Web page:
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Thursday August 14, 2008 MYT 6:16:47 PM
By JANE RITIKOS
KUALA LUMPUR: The Government will leave it to Proton to consider any proposal for foreign partnership.
Prime Minister Datuk Seri Abdullah Ahmad Badawi said the Government preferred to leave it to the national car maker to decide on any proposal for partnership as this was a business and management matter.
On a statement by automotive giant General Motors Corp (GM) that it was still interested in a collaboration with Proton, Abdullah said Proton could weigh for itself such a proposal if approached by any company.
"They can study it and then submit their views to the Government for consideration. I want Proton to make the consideration, not the Government making the decision and then asking Proton to accept it.
"I will leave it to Proton, honestly, because this is a business and management matter," he told reporters Thursday after launching the Federal Territory Hawkers and Petty Traders Congress 2008 here.
Abdullah also said that Proton had proven itself in its turnaround plan and had launched new models including the Persona, which had good sales and there were more models to come.
"I recently visited Proton and saw for myself the product of their research and development," he said, adding that Proton had worked hard to improve its performance.
"Proton is able to fulfil our hope for it as a competitive and successful national car maker," he added.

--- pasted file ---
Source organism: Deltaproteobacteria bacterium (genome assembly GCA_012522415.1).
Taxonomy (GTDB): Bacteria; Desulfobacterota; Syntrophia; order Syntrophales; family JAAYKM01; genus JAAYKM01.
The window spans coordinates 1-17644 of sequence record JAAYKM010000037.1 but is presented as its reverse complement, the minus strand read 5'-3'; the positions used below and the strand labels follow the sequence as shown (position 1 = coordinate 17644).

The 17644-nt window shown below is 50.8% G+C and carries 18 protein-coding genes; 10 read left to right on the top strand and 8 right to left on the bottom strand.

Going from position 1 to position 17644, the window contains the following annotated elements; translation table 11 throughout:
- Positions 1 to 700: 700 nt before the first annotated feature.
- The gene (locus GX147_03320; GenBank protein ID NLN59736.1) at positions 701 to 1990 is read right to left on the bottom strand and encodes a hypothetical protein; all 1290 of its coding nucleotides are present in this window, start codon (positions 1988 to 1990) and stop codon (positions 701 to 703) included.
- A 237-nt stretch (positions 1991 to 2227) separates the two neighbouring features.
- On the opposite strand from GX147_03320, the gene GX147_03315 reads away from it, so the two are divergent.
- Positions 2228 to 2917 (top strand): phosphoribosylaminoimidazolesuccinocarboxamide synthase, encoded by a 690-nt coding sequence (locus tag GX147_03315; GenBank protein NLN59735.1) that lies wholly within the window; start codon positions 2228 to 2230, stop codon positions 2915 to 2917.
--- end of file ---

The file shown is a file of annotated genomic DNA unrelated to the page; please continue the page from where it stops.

It was reported Thursday that GM said it was aware of the Government's statement that Proton needed a foreign partner and said GM was still open to talks.
Its South-East Asia operations president Steve Carlisle said GM had left on good terms but was disappointed that a deal could not be struck between the two companies the last time.
He said GM would be able to make a financial commitment for a collaboration with Proton if it made business sense now.
On the revised pump prices which would be announced Sept 1, Abdullah said that the declining world crude oil price gave good hope for the Government to reduce pump prices.
However, this would also depend on the level of reduction and whether the reduction continued steadily as the Government also had to consider the possibility of the world crude oil price fluctuating and increasing again.
"At the moment, the world crude oil price is reducing further and there is good hope for us to reduce our pump prices. How much, I cannot say. I really hope we will be at an advantage to reduce the prices," he said.
On why Malaysia had yet to reduce pump prices although other Asean countries had already done so, he said the Government had already set a formula whereby the prices would be revised every month based on the average price of the world crude oil price for the last month.
The fuel price would be announced at end of the month or start of each month. "The more the price of crude oil in the world market goes down, the better," he said.
Abdullah said the subsidy of 30sen per litre for diesel and petrol would be maintained despite lower fuel prices. Petrol prices were increased by 78sen to RM2.70 and diesel price by RM1 to RM2.58 per litre in June following the skyrocketing price of world crude oil.
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